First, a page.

Peer review of PCORI-funded research helps make sure the report presents complete, balanced, and useful information about the research. It also assesses how the project addressed PCORI’s Methodology Standards. During peer review, experts read a draft report of the research and provide comments about the report. These experts may include a scientist focused on the research topic, a specialist in research methods, a patient or caregiver, and a healthcare professional. These reviewers cannot have conflicts of interest with the study.

The peer reviewers point out where the draft report may need revision. For example, they may suggest ways to improve descriptions of the conduct of the study or to clarify the connection between results and conclusions. Sometimes, awardees revise their draft reports twice or more to address all of the reviewers’ comments.

Peer review identified the following strengths and limitations in the report:

  • The reviewers considered the report well written and clear. The investigators added a table describing the video decision aid’s features to add detail about the intervention.
  • The reviewers questioned whether the video is a shared decision making tool, or a supportive component of the patient’s visit with the provider when shared decision making occurred. The investigators confirmed that the video they created and tested was a patient decision aid that could help patients prepare for a conversation with their provider. They also added discussion in the background section to distinguish between decision aids and shared decision making.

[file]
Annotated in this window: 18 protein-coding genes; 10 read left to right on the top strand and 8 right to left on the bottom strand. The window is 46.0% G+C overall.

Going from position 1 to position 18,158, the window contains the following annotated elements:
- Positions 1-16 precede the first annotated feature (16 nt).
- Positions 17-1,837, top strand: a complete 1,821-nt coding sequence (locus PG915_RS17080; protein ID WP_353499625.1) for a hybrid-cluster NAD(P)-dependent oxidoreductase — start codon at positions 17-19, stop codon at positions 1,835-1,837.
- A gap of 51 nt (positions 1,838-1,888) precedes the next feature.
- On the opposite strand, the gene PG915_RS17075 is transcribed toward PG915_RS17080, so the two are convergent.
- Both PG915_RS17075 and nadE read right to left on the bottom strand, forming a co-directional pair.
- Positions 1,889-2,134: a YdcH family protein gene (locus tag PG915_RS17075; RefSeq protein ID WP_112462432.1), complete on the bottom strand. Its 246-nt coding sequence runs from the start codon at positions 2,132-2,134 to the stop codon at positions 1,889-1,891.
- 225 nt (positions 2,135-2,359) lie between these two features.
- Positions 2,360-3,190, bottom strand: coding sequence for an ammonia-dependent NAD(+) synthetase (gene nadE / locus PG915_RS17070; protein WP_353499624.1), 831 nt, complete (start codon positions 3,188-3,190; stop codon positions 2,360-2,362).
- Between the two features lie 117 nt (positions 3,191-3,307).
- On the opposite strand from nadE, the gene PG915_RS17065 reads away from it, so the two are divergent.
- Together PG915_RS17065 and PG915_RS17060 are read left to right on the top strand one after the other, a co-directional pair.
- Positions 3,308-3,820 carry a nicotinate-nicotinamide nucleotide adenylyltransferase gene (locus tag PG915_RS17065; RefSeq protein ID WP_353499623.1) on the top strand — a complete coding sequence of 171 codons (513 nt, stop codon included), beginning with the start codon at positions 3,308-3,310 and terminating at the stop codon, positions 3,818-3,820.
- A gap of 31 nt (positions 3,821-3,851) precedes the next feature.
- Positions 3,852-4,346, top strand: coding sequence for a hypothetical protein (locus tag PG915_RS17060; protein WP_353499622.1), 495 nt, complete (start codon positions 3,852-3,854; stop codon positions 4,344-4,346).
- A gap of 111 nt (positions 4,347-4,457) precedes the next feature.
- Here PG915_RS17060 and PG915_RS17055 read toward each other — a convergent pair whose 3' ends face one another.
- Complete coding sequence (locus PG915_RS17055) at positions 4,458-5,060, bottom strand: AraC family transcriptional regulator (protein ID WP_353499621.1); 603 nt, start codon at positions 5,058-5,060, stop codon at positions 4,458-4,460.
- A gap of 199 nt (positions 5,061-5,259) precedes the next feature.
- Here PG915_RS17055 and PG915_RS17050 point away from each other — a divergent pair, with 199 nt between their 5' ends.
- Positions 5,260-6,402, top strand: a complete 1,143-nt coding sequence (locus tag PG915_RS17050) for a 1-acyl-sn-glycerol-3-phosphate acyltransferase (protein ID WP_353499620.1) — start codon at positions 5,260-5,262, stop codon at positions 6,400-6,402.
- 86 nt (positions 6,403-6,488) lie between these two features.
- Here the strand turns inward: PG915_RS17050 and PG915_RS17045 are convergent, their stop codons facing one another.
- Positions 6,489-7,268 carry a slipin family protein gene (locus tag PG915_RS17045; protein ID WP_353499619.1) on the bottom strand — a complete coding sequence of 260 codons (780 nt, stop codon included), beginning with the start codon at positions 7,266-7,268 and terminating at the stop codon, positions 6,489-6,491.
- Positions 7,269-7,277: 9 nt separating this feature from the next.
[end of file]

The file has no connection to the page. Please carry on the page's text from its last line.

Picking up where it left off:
Conflict of Interest Disclosures

Project Information

Robert J. Volk, PhD
University of Texas MD Anderson Cancer Center
Promoting Informed Decisions about Lung Cancer Screening

Key Dates

December 2013
February 2018

Study Registration Information


Has Results
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Populations Populations PCORI is interested in research that seeks to better understand how different clinical and health system options work for different people. These populations are frequently studied in our portfolio or identified as being of interest by our stakeholders. View Glossary
Intervention Strategy Intervention Strategies PCORI funds comparative clinical effectiveness research (CER) studies that compare two or more options or approaches to health care, or that compare different ways of delivering or receiving care. View Glossary
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Last updated: August 16, 2023